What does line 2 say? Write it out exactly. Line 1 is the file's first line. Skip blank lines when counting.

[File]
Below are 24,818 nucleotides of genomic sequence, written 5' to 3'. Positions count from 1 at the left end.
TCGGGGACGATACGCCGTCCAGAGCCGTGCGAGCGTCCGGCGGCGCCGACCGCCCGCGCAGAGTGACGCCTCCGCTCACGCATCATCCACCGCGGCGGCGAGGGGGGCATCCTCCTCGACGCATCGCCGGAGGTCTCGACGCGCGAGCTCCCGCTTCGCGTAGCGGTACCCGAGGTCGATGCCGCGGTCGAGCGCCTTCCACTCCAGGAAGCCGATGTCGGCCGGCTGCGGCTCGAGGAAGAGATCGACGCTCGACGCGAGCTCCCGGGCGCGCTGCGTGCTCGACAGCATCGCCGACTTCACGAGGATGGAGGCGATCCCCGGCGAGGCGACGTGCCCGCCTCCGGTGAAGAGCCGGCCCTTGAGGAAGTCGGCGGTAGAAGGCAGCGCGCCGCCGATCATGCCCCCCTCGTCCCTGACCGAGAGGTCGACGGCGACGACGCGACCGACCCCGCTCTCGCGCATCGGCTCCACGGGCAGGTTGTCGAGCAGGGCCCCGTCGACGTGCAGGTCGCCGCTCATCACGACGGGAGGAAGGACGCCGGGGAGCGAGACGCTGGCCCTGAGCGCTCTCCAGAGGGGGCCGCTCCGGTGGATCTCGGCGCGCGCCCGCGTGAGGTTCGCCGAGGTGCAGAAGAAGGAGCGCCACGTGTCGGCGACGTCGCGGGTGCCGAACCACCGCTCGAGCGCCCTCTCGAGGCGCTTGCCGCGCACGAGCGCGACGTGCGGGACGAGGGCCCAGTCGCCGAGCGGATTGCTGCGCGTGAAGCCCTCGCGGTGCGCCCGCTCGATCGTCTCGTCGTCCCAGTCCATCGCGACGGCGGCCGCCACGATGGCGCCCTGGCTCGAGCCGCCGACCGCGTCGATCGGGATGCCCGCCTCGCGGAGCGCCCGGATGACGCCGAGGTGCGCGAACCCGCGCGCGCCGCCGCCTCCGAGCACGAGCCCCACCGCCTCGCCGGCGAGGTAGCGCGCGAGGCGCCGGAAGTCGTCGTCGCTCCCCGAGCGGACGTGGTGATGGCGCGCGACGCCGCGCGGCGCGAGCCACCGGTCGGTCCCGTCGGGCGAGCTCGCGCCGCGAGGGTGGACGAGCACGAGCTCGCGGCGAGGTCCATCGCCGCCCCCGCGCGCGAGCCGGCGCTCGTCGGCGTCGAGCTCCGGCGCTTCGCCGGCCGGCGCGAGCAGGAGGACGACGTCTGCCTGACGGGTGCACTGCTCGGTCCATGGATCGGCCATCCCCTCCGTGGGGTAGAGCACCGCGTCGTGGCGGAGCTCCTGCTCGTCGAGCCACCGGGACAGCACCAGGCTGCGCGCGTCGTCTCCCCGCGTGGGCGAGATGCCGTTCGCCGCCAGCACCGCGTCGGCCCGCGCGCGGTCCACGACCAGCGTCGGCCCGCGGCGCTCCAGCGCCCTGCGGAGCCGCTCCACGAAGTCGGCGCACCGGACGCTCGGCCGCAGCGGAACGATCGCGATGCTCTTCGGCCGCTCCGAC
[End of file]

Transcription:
TCGGGGACGATACGCCGTCCAGAGCCGTGCGAGCGTCCGGCGGCGCCGACCGCCCGCGCAGAGTGACGCCTCCGCTCACGCATCATCCACCGCGGCGGCGAGGGGGGCATCCTCCTCGACGCATCGCCGGAGGTCTCGACGCGCGAGCTCCCGCTTCGCGTAGCGGTACCCGAGGTCGATGCCGCGGTCGAGCGCCTTCCACTCCAGGAAGCCGATGTCGGCCGGCTGCGGCTCGAGGAAGAGATCGACGCTCGACGCGAGCTCCCGGGCGCGCTGCGTGCTCGACAGCATCGCCGACTTCACGAGGATGGAGGCGATCCCCGGCGAGGCGACGTGCCCGCCTCCGGTGAAGAGCCGGCCCTTGAGGAAGTCGGCGGTAGAAGGCAGCGCGCCGCCGATCATGCCCCCCTCGTCCCTGACCGAGAGGTCGACGGCGACGACGCGACCGACCCCGCTCTCGCGCATCGGCTCCACGGGCAGGTTGTCGAGCAGGGCCCCGTCGACGTGCAGGTCGCCGCTCATCACGACGGGAGGAAGGACGCCGGGGAGCGAGACGCTGGCCCTGAGCGCTCTCCAGAGGGGGCCGCTCCGGTGGATCTCGGCGCGCGCCCGCGTGAGGTTCGCCGAGGTGCAGAAGAAGGAGCGCCACGTGTCGGCGACGTCGCGGGTGCCGAACCACCGCTCGAGCGCCCTCTCGAGGCGCTTGCCGCGCACGAGCGCGACGTGCGGGACGAGGGCCCAGTCGCCGAGCGGATTGCTGCGCGTGAAGCCCTCGCGGTGCGCCCGCTCGATCGTCTCGTCGTCCCAGTCCATCGCGACGGCGGCCGCCACGATGGCGCCCTGGCTCGAGCCGCCGACCGCGTCGATCGGGATGCCCGCCTCGCGGAGCGCCCGGATGACGCCGAGGTGCGCGAACCCGCGCGCGCCGCCGCCTCCGAGCACGAGCCCCACCGCCTCGCCGGCGAGGTAGCGCGCGAGGCGCCGGAAGTCGTCGTCGCTCCCCGAGCGGACGTGGTGATGGCGCGCGACGCCGCGCGGCGCGAGCCACCGGTCGGTCCCGTCGGGCGAGCTCGCGCCGCGAGGGTGGACGAGCACGAGCTCGCGGCGAGGTCCATCGCCGCCCCCGCGCGCGAGCCGGCGCTCGTCGGCGTCGAGCTCCGGCGCTTCGCCGGCCGGCGCGAGCAGGAGGACGACGTCTGCCTGACGGGTGCACTGCTCGGTCCATGGATCGGCCATCCCCTCCGTGGGGTAGAGCACCGCGTCGTGGCGGAGCTCCTGCTCGTCGAGCCACCGGGACAGCACCAGGCTGCGCGCGTCGTCTCCCCGCGTGGGCGAGATGCCGTTCGCCGCCAGCACCGCGTCGGCCCGCGCGCGGTCCACGACCAGCGTCGGCCCGCGGCGCTCCAGCGCCCTGCGGAGCCGCTCCACGAAGTCGGCGCACCGGACGCTCGGCCGCAGCGGAACGATCGCGATGCTCTTCGGCCGCTCCGAC